Fog is clearing for Rigg
MORGANTOWN, W.Va. - Early this week, Dana Holgorsen referred to Doug Rigg as still "a little foggy'' after the head-to-head hit that knocked him out cold in West Virginia's game at Oklahoma last week.
Perhaps this illustrates the point of just how foggy Rigg is.
"It was definitely a memorable experience,'' the West Virginia linebacker said.
"Yeah, as soon as I said that I realized that's probably not true,'' Rigg laughed.
In the fourth quarter of Saturday's 16-7 loss to the Sooners, Rigg was chasing OU running back Brennan Clay from behind. Clay was running to the right, just in front of the West Virginia bench. In front of Clay, WVU safety Karl Joseph was ready to make one of his big hits.
Just as Joseph lunged at Clay, the running back ducked down. With Rigg chasing the play from behind, Joseph and Rigg collided head first. Rigg rolled over onto his back and was out cold.
"I just remember trying to tackle the OU running back and the next thing you know a trainer's over me saying, 'Wake up,' '' said Rigg, who would watch the play on tape on Sunday and realize what all the concern was about. "I was shocked. I didn't realize how bad it looked.''
Rigg was unconscious for perhaps 30 seconds, but it was probably 10 minutes before he was moved. Simply as a precaution, medical personnel removed his facemask, gingerly strapped him to a stretcher and transported him to an Oklahoma City hospital.
He didn't remain there long and was able to fly home with the team shortly after the game.
"I'm pretty good for the most part,'' Rigg said.
It's not the first time Rigg has been carried off the field on a stretcher. He said it happened to him as a freshman in high school in New Jersey, but that wasn't serious, either.
The chances of Rigg playing this weekend when West Virginia (1-1) hosts Georgia State (0-2) Saturday at Mountaineer Field seem slim. His diagnosis was a slight concussion and, given the current emphasis on concussion prevention and treatment, playing against a bad Georgia State team doesn't appear likely.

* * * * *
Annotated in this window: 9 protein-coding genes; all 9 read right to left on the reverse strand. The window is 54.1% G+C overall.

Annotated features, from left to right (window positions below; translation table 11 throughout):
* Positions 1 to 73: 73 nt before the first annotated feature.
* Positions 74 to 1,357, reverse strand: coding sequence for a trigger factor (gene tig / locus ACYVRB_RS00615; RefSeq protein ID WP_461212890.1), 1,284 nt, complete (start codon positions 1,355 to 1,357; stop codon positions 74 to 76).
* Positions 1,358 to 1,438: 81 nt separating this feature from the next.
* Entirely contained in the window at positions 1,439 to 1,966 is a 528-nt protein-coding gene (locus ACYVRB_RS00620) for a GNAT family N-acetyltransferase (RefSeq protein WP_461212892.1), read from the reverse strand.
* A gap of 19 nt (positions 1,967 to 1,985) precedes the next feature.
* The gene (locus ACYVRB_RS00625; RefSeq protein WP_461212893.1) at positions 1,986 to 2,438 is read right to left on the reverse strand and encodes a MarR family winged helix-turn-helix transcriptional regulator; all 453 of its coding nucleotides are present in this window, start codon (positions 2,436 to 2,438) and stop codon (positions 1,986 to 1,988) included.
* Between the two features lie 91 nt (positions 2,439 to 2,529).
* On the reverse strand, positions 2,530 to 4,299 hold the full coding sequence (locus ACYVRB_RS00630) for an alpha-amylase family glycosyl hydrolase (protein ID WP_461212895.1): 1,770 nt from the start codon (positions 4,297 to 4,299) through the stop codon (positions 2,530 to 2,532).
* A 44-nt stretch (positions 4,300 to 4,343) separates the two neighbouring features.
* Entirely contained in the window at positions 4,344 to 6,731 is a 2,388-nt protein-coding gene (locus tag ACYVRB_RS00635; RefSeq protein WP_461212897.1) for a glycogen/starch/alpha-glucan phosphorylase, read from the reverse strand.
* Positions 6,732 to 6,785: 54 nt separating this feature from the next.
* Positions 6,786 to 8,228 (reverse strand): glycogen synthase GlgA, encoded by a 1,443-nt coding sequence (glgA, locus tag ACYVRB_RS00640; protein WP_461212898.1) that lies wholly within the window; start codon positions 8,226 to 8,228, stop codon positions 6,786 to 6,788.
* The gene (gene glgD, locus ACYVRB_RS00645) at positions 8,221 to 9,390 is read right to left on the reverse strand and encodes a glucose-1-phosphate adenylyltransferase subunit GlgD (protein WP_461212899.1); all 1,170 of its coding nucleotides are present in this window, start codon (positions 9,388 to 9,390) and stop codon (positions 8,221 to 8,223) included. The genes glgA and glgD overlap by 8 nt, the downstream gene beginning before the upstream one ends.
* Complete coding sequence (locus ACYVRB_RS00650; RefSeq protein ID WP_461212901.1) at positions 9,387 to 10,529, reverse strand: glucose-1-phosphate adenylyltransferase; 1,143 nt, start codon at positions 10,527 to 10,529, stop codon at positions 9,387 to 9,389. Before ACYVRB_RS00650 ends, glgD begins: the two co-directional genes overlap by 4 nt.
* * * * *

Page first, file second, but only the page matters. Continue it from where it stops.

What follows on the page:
Rigg's injury is, however, the latest in a long line of troubles for West Virginia's once-deep linebacking corps.
Even before the season began, one linebacker, Shaq Petteway, was lost for the season to a knee injury. In the opener against William & Mary, Dozie Ezemma was lost to a broken leg. Isaiah Bruce left the Oklahoma game with an injury and then Rigg was, literally, knocked out.
By the second half of the Oklahoma game, true freshman Marvin Gross was on the field. This week, defensive lineman Eric Kinsey was shifted to buck linebacker.
Coach Dana Holgorsen isn't concerned yet because the Mountaineers began the season with a plentiful supply of linebackers. But the trend can't continue.
"I wouldn't view it as a troublesome lack of depth,'' Holgorsen said. "We've got bodies.''
As for Rigg, he's now had a chance to see what all the commotion was about. He's seen the hit he took from Joseph and the long delay in Saturday's game while he was tended to.
"I thought, 'Wow, now I know why people were so scared,' '' he said.
He also has a better idea now of just what all the concern was prior to the season about Joseph, whose big hits last season stirred speculation that if any WVU player was to have a concern with the new targeting penalties in college football it would be the sophomore safety. Rigg had never really had to deal with what offensive players face with Joseph on the other side of the ball.
"Yeah, I think I might be on his highlight film,'' Rigg said. "The guy can hit.''
Reach Dave Hickman at 304-348-1734 or firstname.lastname@example.org or follow him at Twitter.com/dphickman1.